Batteries have been around for a long time, but it is only in the last decade that they have become a key tool in global energy transition and the fight against climate change. An increasingly electrified world needs more efficient and more sustainable batteries. In this Falling Walls Round Table, renowned chemist and Körber Prize winner Clare Grey gives an in-depth look at the state of battery research and at the same time discusses the research policy situation in Europe.

Today, batteries fulfill mostly two roles: They are used for electrification and transport, thus helping to move away from fossil fuels and CO² emissions, and they are used as a high-performance storage medium for renewable energy on the grid. However, traditional battery technology is almost maxed out: “We are reaching the theoretical limits of lithium ion batteries”, says Grey. One of the biggest challenges of battery research is to get “paradigm shifting technologies” on the way.

Battery research should take priority

For Clare Grey, this includes technologies that are not only based on the rare and increasingly expensive lithium, but possibly alternative materials. More research on degradation and ease of recycling is required, so that batteries may last longer. Better monitoring techniques can be used to make it easier to sell and optimize batteries. And instead of bending to “range anxiety” and the desire to produce ever bigger batteries, especially for cars, researchers should instead develop smaller, more sustainable modules.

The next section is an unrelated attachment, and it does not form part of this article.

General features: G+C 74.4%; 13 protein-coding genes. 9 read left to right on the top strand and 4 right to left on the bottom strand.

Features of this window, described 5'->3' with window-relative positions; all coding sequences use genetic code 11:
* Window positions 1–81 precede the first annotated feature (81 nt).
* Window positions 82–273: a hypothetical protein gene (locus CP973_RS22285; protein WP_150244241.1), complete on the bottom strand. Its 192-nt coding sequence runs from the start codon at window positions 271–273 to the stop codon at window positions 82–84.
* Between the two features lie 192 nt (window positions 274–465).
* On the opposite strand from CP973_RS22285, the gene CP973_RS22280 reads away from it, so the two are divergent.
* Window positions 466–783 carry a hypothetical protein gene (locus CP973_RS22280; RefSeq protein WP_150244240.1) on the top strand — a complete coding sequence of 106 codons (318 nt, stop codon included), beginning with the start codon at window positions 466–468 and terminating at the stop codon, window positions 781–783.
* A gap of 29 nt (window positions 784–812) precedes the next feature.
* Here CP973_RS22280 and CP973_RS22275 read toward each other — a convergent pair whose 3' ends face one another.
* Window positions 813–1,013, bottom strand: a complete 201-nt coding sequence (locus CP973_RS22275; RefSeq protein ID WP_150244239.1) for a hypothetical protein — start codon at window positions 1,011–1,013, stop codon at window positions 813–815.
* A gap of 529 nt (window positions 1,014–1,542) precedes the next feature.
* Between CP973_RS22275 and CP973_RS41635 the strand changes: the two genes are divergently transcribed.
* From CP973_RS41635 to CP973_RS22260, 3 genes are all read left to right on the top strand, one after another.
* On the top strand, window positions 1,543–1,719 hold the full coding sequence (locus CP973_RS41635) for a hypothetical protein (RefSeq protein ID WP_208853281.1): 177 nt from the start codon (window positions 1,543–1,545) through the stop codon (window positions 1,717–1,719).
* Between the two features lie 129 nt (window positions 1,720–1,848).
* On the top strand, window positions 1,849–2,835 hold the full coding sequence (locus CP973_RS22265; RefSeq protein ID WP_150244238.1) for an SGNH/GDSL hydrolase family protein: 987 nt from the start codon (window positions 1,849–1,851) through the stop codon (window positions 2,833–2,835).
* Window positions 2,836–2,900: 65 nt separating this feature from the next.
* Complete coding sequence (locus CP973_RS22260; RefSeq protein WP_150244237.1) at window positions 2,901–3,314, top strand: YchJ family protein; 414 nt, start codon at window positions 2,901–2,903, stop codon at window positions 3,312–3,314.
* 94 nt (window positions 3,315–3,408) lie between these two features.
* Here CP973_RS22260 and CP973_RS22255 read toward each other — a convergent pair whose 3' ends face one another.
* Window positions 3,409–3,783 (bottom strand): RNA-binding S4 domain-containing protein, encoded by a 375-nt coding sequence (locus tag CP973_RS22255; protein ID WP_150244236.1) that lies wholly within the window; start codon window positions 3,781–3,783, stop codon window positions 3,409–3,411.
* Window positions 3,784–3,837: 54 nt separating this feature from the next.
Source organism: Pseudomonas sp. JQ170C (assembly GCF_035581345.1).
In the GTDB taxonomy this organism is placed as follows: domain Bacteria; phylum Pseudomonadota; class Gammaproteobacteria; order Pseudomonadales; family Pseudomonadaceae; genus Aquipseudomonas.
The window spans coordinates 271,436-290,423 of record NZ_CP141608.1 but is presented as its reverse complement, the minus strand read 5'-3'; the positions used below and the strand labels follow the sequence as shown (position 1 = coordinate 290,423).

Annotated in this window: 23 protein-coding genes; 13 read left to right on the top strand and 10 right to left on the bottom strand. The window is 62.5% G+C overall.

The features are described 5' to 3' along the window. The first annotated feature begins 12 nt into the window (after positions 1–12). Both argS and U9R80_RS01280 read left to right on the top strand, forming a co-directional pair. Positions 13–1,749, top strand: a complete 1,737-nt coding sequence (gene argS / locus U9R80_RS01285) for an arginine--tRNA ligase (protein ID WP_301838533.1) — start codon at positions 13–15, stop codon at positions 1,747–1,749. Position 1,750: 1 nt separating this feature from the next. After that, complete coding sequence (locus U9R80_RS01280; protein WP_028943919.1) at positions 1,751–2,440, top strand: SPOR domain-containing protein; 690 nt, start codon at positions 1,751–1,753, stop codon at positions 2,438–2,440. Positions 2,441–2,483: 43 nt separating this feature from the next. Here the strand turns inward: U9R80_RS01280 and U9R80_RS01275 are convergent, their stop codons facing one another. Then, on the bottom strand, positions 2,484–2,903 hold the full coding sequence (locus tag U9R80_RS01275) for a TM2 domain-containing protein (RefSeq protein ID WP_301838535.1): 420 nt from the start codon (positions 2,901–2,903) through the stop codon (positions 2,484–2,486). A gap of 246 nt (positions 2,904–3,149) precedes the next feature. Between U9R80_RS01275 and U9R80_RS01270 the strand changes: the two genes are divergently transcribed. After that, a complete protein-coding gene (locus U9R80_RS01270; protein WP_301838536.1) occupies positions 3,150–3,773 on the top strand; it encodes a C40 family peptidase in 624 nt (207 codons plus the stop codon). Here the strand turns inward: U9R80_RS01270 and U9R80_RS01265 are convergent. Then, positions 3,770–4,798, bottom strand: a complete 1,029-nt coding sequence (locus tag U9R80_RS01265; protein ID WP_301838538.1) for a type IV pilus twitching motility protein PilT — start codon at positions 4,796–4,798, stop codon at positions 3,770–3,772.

And there is large-scale storage, the “trillion dollar question”, as Grey puts it. Only if we are able to properly store renewable energy can we decarbonise the global industry at scale. To get there, “we need more mechanisms for long term funding and the ability to think out of the box”, Grey says. The funding of battery research should take political and industry-wide priority, because our lives will become very different in the near future – and much more electrified.